Rus­sia has long pre­sented it­self as a coun­ter­weight to Iran in Syria as a way to ap­peal to the US, Is­rael and Arab regimes. The idea often cir­cu­lated in western and Arab capi­tals is that Rus­sia and Iran may be strong al­lies, but their ap­proach to the con­flict is dif­fer­ent. While Rus­sia wants to strengthen the As­sad regime’s bu­reau­cratic, mil­i­tary and se­cu­rity in­sti­tu­tions, Iran seeks to build loy­al­ist mili­tias, as it did in Iraq.

In re­cent weeks, the Rus­sian, Ira­nian and Syr­ian stars have aligned on the diplo­matic and mil­i­tary fronts. With Trump es­sen­tially hand­ing Syria over to Rus­sia, the di­luted United Na­tions-spon­sored peace process in Geneva has be­come even less mean­ing­ful, shorn of western lever­age. What once looked like an Amer­i­can buildup to roll back Ira­nian in­flu­ence in Syria and be­yond has col­lapsed overnight. More and more coun­tries now see As­sad as a po­ten­tial bul­wark against in­creased Ira­nian hegemony in the re­gion.

Moscow has suc­ceeded in per­suad­ing coun­tries such as the UAE of the logic that a strong regime in Dam­as­cus will be­come less re­liant on Iran and thus less be­holden to it. The regime will nat­u­rally choose to re­store its pre-2011 au­ton­omy if em­pow­ered, the think­ing goes.

In 2016, the UAE pro­posed nor­mal­is­ing ties with Dam­as­cus as part of a plan to peel As­sad away from Iran. That plan was snubbed by the Trump ad­min­is­tra­tion. But ear­lier this year, se­nior Emi­rati of­fi­cials be­gan to re­float the idea of restor­ing ties with As­sad, en­cour­ag­ing its Saudi and Bahraini al­lies to do the same.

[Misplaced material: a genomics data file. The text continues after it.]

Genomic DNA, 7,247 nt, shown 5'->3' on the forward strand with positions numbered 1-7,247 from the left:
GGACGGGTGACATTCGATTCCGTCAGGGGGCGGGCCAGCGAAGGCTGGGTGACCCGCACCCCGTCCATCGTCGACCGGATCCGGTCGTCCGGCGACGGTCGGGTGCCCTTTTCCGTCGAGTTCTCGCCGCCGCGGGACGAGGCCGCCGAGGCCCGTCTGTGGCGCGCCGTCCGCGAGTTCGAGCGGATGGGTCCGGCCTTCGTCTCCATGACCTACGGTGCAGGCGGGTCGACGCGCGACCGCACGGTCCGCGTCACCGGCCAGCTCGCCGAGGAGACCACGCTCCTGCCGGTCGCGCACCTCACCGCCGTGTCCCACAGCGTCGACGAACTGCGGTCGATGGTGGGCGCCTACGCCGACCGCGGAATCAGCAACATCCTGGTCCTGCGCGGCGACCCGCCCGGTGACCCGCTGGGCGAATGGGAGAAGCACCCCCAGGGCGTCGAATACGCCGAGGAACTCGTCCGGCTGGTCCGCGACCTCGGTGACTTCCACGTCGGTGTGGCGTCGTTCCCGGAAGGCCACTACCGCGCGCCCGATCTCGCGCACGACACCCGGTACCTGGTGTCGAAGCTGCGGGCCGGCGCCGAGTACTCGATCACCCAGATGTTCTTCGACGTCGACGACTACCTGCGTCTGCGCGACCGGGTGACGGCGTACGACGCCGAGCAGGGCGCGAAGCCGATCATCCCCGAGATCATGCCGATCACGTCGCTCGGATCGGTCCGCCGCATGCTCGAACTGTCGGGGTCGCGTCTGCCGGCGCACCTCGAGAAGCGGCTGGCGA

The na­ture of this con­flict, then, has changed dras­ti­cally, with in­flu­en­tial Arab coun­tries now us­ing their diplo­matic cap­i­tal to en­able the regime to re­store con­trol over Syria. Coun­tries that once funded the op­po­si­tion fight­ing against As­sad are work­ing hard to strengthen him in the hope that he be­comes less re­liant on their ri­vals.

Turk­ish of­fi­cials have also fre­quently stated that they would wel­come a regime takeover of YPG­con­trolled ar­eas if that in­volved re­mov­ing the mili­tia from those ar­eas. Tur­key’s pres­i­dent, Re­cep Tayyip Er­doğan, said that Tur­key would have “no busi­ness in Man­bij if the YPG ter­ror­ists leave”.